Similarly to the TLR4 signaling, we also investigated the TLR3 innate immune response against viral attacks by polyinosinic-polycytidylic acid (poly (I:C)). This leads to the activation of MAP kinases and NF-κB, which results in the induction of type I interferons and proinflammatory cytokines to combat the viral infection. Here, again analyzing the activation dynamics of the NF-κB, p38 and JNK in wildtype, TRAF6 KO and TRADD KO using a linear response model obeying the law of information conservation, we inferred i) the existence of missing intermediary steps between extracellular poly (I:C) stimulation and intracellular TLR3 binding, and ii) the presence of a novel pathway which is essential for JNK and p38, but not NF-κB, activation .
Here I present, with examples from TLR 3 & 4 signaling in wildtype and several mutants, that the law of conservation and first order response equations are sufficient and important to reveal novel features of the complex immune process. This result is surprising as there is a general consensus that we need to fully understand all molecular interactions in the signaling network in order to make useful predictions [8, 13]. Furthermore, the results from recent single cell experiments showing stochastic responses ask for spatial-temporal details to understand cellular signaling correctly [3, 25].
So, instead of losing interest in the population level dynamics and move towards more single cell analyses, I propose biology is a system that possesses both microscopic and macroscopic dynamics, as observed in other physical sciences. For example, in the study of fluid dynamics, at microscopic level we observe the motion of each individual particle to be highly random and unpredictable and at macroscopic level, the velocity of airflow follows the fundamental law of fluid mechanics (the law of conservation of mass, energy and momentum). Thus, it is necessary to treat the two dynamics distinct.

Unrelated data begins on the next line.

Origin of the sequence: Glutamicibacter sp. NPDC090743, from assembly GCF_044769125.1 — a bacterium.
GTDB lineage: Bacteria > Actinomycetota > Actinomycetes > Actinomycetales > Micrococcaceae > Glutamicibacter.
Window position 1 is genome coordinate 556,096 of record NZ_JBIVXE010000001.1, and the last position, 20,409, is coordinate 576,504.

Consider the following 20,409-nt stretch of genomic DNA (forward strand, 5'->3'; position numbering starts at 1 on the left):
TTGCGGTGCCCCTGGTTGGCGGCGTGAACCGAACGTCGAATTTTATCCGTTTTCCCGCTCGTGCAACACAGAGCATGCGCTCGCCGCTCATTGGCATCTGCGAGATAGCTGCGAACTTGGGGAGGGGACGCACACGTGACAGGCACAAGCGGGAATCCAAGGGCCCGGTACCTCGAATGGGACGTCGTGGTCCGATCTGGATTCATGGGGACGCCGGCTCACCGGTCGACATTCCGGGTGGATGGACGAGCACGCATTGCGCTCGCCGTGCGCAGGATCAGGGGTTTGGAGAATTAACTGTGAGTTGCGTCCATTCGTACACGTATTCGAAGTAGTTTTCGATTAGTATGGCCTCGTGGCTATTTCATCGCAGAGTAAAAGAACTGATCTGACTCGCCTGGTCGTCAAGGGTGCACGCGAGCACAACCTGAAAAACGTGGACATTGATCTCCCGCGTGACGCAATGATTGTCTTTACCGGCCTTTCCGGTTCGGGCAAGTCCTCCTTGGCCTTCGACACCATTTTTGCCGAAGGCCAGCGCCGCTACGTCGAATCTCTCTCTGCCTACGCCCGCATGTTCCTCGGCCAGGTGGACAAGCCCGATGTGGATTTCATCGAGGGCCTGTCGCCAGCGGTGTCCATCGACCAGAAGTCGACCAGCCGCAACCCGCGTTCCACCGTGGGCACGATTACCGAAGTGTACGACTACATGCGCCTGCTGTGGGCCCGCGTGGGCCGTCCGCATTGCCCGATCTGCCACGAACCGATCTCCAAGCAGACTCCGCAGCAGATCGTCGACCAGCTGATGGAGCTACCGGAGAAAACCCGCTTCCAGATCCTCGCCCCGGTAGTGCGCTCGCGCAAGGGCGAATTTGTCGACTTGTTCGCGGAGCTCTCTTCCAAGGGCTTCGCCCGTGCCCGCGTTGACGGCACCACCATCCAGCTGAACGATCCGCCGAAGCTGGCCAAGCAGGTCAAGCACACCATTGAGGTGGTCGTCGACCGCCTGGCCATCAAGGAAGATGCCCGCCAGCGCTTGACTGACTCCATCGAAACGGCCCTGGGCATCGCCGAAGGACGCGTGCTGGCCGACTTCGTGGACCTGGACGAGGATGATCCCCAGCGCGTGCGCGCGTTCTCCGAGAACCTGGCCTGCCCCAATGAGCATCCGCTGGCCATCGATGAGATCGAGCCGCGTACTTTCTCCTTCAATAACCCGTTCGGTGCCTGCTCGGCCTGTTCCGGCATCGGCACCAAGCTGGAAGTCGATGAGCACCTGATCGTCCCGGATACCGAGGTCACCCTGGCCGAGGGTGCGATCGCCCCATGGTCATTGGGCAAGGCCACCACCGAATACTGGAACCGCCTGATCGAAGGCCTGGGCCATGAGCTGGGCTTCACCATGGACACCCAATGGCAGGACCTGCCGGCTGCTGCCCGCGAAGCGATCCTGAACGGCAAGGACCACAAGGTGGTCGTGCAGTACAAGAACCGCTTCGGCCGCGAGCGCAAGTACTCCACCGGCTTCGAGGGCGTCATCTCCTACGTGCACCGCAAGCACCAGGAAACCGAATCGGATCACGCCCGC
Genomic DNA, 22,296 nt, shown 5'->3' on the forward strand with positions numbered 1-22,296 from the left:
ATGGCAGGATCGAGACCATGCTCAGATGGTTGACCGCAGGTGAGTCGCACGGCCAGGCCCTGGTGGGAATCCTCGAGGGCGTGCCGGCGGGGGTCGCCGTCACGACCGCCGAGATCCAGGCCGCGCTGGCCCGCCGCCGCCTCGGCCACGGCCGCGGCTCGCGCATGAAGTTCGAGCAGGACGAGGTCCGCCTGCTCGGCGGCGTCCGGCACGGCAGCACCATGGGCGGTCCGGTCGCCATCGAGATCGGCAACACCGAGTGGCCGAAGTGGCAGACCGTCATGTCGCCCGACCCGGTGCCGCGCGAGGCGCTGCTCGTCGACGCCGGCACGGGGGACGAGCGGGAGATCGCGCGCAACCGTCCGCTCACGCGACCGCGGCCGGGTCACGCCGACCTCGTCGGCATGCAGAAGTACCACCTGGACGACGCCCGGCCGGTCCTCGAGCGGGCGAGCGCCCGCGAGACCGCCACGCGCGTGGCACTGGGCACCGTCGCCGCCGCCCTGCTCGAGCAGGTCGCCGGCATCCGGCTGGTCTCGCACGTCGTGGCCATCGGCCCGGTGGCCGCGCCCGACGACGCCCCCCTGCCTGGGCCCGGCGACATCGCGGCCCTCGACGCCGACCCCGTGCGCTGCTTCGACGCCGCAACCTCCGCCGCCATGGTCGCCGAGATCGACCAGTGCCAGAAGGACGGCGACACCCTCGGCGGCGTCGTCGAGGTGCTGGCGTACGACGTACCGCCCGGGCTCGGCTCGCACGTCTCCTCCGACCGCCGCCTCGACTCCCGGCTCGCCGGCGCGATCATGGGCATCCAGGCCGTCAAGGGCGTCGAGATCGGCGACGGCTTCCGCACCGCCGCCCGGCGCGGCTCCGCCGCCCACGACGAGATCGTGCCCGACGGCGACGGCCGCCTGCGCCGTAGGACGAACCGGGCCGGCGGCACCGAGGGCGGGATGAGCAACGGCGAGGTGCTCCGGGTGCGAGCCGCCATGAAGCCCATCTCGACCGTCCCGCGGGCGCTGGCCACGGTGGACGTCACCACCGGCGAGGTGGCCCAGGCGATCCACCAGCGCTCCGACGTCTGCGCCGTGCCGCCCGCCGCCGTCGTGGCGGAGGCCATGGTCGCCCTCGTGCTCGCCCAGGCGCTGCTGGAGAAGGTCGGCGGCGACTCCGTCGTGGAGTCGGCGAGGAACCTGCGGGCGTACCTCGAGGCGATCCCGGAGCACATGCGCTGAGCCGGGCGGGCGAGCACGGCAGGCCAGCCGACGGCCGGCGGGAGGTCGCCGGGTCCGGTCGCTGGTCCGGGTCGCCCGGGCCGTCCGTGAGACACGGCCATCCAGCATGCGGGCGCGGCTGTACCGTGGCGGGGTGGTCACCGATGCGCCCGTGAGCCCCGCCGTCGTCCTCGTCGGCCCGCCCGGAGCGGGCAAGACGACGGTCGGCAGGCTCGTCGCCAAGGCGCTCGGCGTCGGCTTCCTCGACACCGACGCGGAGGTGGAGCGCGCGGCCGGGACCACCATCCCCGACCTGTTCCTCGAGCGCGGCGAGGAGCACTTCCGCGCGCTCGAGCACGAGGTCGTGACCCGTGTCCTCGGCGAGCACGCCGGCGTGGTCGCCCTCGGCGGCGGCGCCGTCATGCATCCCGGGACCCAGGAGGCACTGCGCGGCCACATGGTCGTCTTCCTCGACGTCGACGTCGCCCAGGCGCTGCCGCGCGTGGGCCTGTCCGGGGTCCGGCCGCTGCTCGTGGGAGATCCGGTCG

It is also interesting to ponder the origins of averaging effect from stochastic response of a single cell when ensembles of them form a population. I believe that the emergence of average cell deterministic response from single cell stochastic response complement each other. For example, the stochastic fluctuations produced by a single cell are necessary to induce probabilistic differentiation from genetically identical cells [26–28]. This allows multi-cellular organisms to switch fates and states to yield diversity, such as for development or stress, which, otherwise, may be impossible from a purely deterministic system.
On the other hand, the well-coordinated response of cell populations, such as differentiation or growth, demonstrates that the single cell noise could cancel out when ensembles of cells are formed to generate a stable and robust response. Thus, the search for governing laws arising from single cell dynamics will enable us to better understand the coordinated response of cell populations. Most importantly, finding the connection between microscopic and macroscopic dynamics and the unifying laws are crucial for understanding the origins of evolutionary and developmental robustness of living systems to diverse environmental attacks.
myeloid differentiation primary response gene (88)
TRIF-related adaptor molecule
TIR-domain-containing adapter-inducing interferon-β
c-Jun N-terminal kinases
TNF receptor associated factor 6 protein
tumor necrosis factor
Tumor necrosis factor receptor type 1-associated DEATH domain protein
interferon regulatory factor-3
inhibitor of kappa B-α.
I am grateful to Masa Tsuchiya who inspired me to write this commentary on the power of simple rules, Masaru Tomita for research support, and the two anonymous reviewers for their critical suggestions. My heart and dedication goes to the victims of the March 11 earthquake in Japan. This work was supported by the research fund of Yamagata Prefecture and Tsuruoka City, Japan.